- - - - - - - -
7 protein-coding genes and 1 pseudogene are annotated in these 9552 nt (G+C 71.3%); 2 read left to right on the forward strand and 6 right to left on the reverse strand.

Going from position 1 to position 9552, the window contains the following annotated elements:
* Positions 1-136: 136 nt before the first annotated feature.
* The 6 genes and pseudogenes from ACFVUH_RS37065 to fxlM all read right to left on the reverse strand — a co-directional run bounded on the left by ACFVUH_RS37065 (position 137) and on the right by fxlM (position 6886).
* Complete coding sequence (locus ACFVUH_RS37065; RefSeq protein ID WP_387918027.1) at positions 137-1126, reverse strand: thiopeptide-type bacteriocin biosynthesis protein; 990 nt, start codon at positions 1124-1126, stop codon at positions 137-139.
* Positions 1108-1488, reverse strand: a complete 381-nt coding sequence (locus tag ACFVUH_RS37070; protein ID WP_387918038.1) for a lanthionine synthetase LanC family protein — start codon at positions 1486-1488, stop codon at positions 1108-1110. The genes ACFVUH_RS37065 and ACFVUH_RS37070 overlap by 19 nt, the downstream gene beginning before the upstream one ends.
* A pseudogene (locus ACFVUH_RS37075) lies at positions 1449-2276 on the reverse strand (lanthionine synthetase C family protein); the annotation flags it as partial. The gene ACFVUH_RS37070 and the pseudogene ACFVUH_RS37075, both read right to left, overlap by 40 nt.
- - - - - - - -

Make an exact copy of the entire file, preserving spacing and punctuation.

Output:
7 protein-coding genes and 1 pseudogene are annotated in these 9552 nt (G+C 71.3%); 2 read left to right on the forward strand and 6 right to left on the reverse strand.

Going from position 1 to position 9552, the window contains the following annotated elements:
* Positions 1-136: 136 nt before the first annotated feature.
* The 6 genes and pseudogenes from ACFVUH_RS37065 to fxlM all read right to left on the reverse strand — a co-directional run bounded on the left by ACFVUH_RS37065 (position 137) and on the right by fxlM (position 6886).
* Complete coding sequence (locus ACFVUH_RS37065; RefSeq protein ID WP_387918027.1) at positions 137-1126, reverse strand: thiopeptide-type bacteriocin biosynthesis protein; 990 nt, start codon at positions 1124-1126, stop codon at positions 137-139.
* Positions 1108-1488, reverse strand: a complete 381-nt coding sequence (locus tag ACFVUH_RS37070; protein ID WP_387918038.1) for a lanthionine synthetase LanC family protein — start codon at positions 1486-1488, stop codon at positions 1108-1110. The genes ACFVUH_RS37065 and ACFVUH_RS37070 overlap by 19 nt, the downstream gene beginning before the upstream one ends.
* A pseudogene (locus ACFVUH_RS37075) lies at positions 1449-2276 on the reverse strand (lanthionine synthetase C family protein); the annotation flags it as partial. The gene ACFVUH_RS37070 and the pseudogene ACFVUH_RS37075, both read right to left, overlap by 40 nt.